I’m not a music critic, but… Haim.

Haim; Manchester Academy, March 8 2014.

I left uni early because, as usual, I simply couldn’t wait to drive down the m62 from Leeds to Manchester. I love that city. It’s so trendy. It’s beautiful. It’s full of cool places and people. I’ve always loved it, since hopping on the train from uni in Liverpool which I think was the first time I went into the city itself (before that I’d frequented the Trafford Centre but not the centre, maybe because my Dad hates, and always has hated, paying for parking). It’s stunning, and before we both got jobs we love too much to leave with roots firmly in Leeds, my girlfriend and I even seriously considered moving (back, for her) to Manchester.
But I digress.
This time we were visiting to watch Haim, Chrismas present from Dad to Samantha.  Beforehand we decided to meet a friend for drinks in Big Hands.
Sam’s being frequenting this bar for years. As we walked in she told me that the first time she had been, circa 2003, she felt like she was in a film set in New York- a woman of the world with her then bestie, their sister’s ID and a curfew only dependant on the train timetable; that time she was seeing the Yeah Yeah Yeahs (she was much, much cooler than me I should point out.)
So, Big Hands.  A bar with loud vinyl and band flyers on the wall. Mis-matched furniture and actual soap (not handwash) in the toilets. I didn’t instantly love it.  The atmosphere was warm though and I too, soon, warmed to it.  The hum of chatter grew and by 7 the outside area upstairs was heaving, with all types of people. Girls with the extra short fringe that I once tried to pull off but couldn’t, twentysomething’s, thirtysomething’s, single people, couples, it all made for a brilliant atmosphere. As an aside, it was also very reasonablly priced with a vodka and coke, white wine and a lime and soda water totting to a tiny seven quid, which is always a bonus.
We arrived at the Academy part way through the support act. Broods is definitely my kind of band; female fronted and pretty chilled. Imagine Ellie Goulding’s voice with the vibe of Daughter and you’re on your way to knowing what this group, from New Zealand, sound like.  What was annoying was the vocalists slowed-down rave style dance moves that at points were extremely literal. But you wouldn’t see that on a CD. Definitely think they’re one to watch.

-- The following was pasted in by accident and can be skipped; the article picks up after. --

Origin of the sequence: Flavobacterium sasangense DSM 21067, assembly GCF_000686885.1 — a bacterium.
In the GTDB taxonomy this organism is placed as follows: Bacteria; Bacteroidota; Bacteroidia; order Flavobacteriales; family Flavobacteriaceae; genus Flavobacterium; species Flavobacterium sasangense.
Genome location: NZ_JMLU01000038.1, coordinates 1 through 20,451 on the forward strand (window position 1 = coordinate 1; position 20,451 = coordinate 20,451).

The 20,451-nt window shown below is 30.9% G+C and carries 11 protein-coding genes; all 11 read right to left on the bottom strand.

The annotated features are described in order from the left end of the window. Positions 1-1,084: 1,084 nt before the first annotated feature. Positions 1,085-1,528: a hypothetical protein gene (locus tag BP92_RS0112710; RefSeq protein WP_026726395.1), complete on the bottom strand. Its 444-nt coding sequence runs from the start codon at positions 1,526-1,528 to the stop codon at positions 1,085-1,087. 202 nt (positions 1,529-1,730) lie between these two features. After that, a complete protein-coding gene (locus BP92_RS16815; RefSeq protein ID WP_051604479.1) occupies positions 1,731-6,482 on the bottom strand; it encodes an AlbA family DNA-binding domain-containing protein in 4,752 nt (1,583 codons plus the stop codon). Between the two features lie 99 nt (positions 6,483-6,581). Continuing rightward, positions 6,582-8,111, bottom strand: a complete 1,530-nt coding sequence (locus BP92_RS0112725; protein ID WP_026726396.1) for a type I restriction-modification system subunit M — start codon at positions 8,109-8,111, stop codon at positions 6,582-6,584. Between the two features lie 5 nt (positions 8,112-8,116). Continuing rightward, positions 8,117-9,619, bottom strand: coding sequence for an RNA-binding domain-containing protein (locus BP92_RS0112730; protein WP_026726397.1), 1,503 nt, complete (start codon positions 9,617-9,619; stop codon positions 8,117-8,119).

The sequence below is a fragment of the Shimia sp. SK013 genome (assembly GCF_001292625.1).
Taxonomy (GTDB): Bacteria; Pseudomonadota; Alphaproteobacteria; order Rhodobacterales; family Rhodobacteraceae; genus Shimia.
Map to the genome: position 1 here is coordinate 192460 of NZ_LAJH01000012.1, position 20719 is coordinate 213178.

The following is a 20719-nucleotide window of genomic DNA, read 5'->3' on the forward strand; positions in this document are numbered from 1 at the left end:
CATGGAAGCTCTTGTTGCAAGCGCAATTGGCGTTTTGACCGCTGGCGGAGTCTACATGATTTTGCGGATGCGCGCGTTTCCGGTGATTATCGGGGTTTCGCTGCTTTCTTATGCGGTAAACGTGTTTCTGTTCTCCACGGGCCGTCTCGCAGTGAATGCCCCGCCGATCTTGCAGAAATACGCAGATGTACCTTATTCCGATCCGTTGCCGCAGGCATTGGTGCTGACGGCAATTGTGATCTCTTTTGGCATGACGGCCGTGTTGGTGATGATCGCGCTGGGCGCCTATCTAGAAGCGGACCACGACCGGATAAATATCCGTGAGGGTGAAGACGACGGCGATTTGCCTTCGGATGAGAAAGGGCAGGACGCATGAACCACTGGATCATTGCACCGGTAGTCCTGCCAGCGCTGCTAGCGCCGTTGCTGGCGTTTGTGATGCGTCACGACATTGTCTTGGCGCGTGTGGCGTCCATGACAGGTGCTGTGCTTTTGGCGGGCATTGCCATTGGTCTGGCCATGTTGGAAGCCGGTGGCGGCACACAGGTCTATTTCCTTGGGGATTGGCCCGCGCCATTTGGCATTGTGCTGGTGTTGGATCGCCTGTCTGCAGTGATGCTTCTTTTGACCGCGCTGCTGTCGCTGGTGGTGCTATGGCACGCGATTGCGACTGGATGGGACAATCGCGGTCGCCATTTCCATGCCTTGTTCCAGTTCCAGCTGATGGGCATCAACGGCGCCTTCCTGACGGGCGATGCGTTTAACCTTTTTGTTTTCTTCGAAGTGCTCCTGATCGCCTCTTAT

Haim were due on stage at 9:15 and were 20 minutes late. Not as late as when Samantha saw Babyshambles who were two hours late. The reason for the unexplained delay may not be dissimilar. Not one to over-speculate, I was toying with whether to include this point, but it didn’t take a detective to notice that Este was more than a little out of it at the beginning of the gig. Her trademark crimson lipstick only highlighted the fact that she was gurning terribly. This being said, she didn’t miss a note and the Girls were perfectly in time. 
Haim (far left to right) Alana, Danielle and Este
(C) Photograph courtesy of Samantha Mitchell
The music matched their CD almost perfectly and if girls with guitars are your thing you should definitely catch a gig.  As much a Beyoncé fan as anyone else, I’m sure she won’t lose too much sleep over my saying that Haims cover of her XO outshone the original. It has to be said that Danielle, Este and Alana are phenomenol instrumentalists. Also they are fantastic show (wo)men, and although they don’t chatter between songs as much as other bands, they have a definite connection with the crowd (as long as you don’t mind hearing the word “fucking” a lot during the show.)

Since the gig we’ve relistened to Days are Gone more than a couple of times and now it’s even more impressive. 
Anyway, I’d Better move along now before I start fully fangirl-ing, but you get the idea… 
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